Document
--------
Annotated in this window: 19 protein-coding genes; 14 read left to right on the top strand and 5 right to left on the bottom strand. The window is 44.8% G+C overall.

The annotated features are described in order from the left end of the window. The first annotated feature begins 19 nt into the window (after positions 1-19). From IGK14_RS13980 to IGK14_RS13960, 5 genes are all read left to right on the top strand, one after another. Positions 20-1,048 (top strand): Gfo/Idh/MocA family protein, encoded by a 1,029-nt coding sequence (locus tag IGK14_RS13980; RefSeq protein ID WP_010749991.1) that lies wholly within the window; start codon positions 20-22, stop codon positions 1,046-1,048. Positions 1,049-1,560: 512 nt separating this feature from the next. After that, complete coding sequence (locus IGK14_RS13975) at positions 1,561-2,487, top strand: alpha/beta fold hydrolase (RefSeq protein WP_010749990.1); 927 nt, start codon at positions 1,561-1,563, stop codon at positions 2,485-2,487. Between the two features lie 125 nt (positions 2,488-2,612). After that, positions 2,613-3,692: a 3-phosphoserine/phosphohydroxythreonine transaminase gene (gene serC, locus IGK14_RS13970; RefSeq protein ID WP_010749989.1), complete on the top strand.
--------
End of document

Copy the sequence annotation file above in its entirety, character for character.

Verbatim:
Annotated in this window: 19 protein-coding genes; 14 read left to right on the top strand and 5 right to left on the bottom strand. The window is 44.8% G+C overall.

The annotated features are described in order from the left end of the window. The first annotated feature begins 19 nt into the window (after positions 1-19). From IGK14_RS13980 to IGK14_RS13960, 5 genes are all read left to right on the top strand, one after another. Positions 20-1,048 (top strand): Gfo/Idh/MocA family protein, encoded by a 1,029-nt coding sequence (locus tag IGK14_RS13980; RefSeq protein ID WP_010749991.1) that lies wholly within the window; start codon positions 20-22, stop codon positions 1,046-1,048. Positions 1,049-1,560: 512 nt separating this feature from the next. After that, complete coding sequence (locus IGK14_RS13975) at positions 1,561-2,487, top strand: alpha/beta fold hydrolase (RefSeq protein WP_010749990.1); 927 nt, start codon at positions 1,561-1,563, stop codon at positions 2,485-2,487. Between the two features lie 125 nt (positions 2,488-2,612). After that, positions 2,613-3,692: a 3-phosphoserine/phosphohydroxythreonine transaminase gene (gene serC, locus IGK14_RS13970; RefSeq protein ID WP_010749989.1), complete on the top strand.